May 16, 2019


Let’s catch you up on the Italian Zombi series, which currently holds steady at four entries, despite the last chapter being titled Zombie 5: Killing Birds.

It all began with George A. Romero’s Dawn of the Dead, which was released in Italy under the title Zombi. Following that, horror director Lucio Fulci (The Beyond) made his own unrelated undead ghoul flick, which was released as Zombie in the U.S., but as Zombi 2 in Italy, therefore suggesting it was a sequel to Romero’s film. (It wasn’t.)

Following, Fulci made Zombi 3, Claudio Fragasso made Zombi 4: After Death, and Claudio Lattanzi made Zombi 5: Killing Birds, though, according to that latter’s Wiki page, “…zombies only feature in the last half hour of the movie, and only one character is attacked by birds.”

Meanwhile still, the Zombi films were released in Britain under the Zombie Flesh Eater moniker, which ejected Dawn of the Dead from the canon and reset the numbering scheme (Zombi 2 became Zombie Flesh Eater 1, etc.). Every territory had their own titling scheme, numbering scheme, and even added or dropped otherwise totally unrelated films to make them part of the ongoing series. (One territory added the joyfully nuts Burial Ground: The Nights of Terror, which was the best choice they could have made.) Honestly, it’s all confusing as fuck and probably not worth the effort to navigate, because when you think about it, every zombie movie ever made could be a sequel to the one that came before.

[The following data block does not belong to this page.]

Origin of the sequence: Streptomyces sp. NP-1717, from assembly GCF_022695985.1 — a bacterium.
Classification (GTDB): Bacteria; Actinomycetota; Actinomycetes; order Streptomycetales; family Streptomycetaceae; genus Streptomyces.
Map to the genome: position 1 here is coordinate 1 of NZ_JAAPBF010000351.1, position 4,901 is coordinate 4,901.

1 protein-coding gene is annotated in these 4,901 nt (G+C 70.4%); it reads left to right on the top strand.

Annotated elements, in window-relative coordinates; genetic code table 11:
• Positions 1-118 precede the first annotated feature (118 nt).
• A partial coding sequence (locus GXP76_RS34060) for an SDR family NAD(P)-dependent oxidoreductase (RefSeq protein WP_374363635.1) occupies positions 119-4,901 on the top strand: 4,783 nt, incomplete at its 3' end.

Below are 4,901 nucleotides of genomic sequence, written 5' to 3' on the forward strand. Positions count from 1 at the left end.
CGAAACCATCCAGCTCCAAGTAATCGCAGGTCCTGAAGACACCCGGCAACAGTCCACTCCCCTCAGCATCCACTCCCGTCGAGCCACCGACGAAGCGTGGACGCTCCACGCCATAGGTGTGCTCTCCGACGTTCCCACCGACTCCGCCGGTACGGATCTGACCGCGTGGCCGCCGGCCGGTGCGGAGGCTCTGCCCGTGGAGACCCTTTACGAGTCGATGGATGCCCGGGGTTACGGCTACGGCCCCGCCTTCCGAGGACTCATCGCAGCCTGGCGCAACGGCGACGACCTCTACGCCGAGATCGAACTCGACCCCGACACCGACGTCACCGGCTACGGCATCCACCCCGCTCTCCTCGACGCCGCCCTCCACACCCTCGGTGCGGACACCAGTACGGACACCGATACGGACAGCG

Basically, if you’re a passionate movie collector living in the U.S. AND you have OCD, your complete Zombi series would consist of Zombie, and then Zombi 3-5, and it probably kills you.

Haw haw!

Having recently revisited Fulci’s Zombie/Zombi 2 in preparation for my mini Zombi 3/4 marathon, a film I hadn’t seen for a very long time, I was expecting my newfound appreciation for Italian horror and the film’s ongoing semi-respected reputation to usher in an undiscovered enjoyment of the gory zombie shocker. That didn’t happen. Surprisingly, Zombie is actually kind of dull, relocating most of its action to an island in the Caribbean after a promising opening in which a small boat containing a handful of ghouls washes up in New York harbor.

I’m no big fan of Fulci’s films in any legitimate way (although I sort of adore City of the Living Dead), but despite his very diverging outputs of quality, the man at least had a distinct visual style, which makes Zombi 3 feel so odd. Zombi 3 is just stupidity, featuring flying, biting zombie heads and one action set piece after another. And the gore! So much gore! Sadly, there’s a reason for this. Fulci (who was very ill during filming) and two ghost directors Claudio Fragasso (the film’s screenwriter) and Bruno Mattei (Italian shlockmeister director of the highest order) present Zombi 3 as a more ridiculous and action-packed experience. Whatever sense of mood, or satire, or “moral” Fulci was vying for in Zombi 2 has gone right out the window here (or perhaps was phased out after some of Fulci’s footage was tossed and replaced with new material from his collaborators). Plotwise, Zombi 3 takes somewhat of a page from Romero’s The Crazies with the presence of hazmat-suited soldiers laying waste to anything deemed a threat, as well as Return of the Living Dead, relying heavily on the idea of the zombie scourge spreading across the landscape from the cremation of infected corpses. The zombies are also of the running variety. But Zombi 3 is also much funnier than that beloved zombie comedy, even though it wasn’t trying to be. Hysterical overroughtness tends to happen when you’re dealing with an Italian horror production, usually aided by the overly emphatic dubbing which offers every character a very animated and highly emotional presence.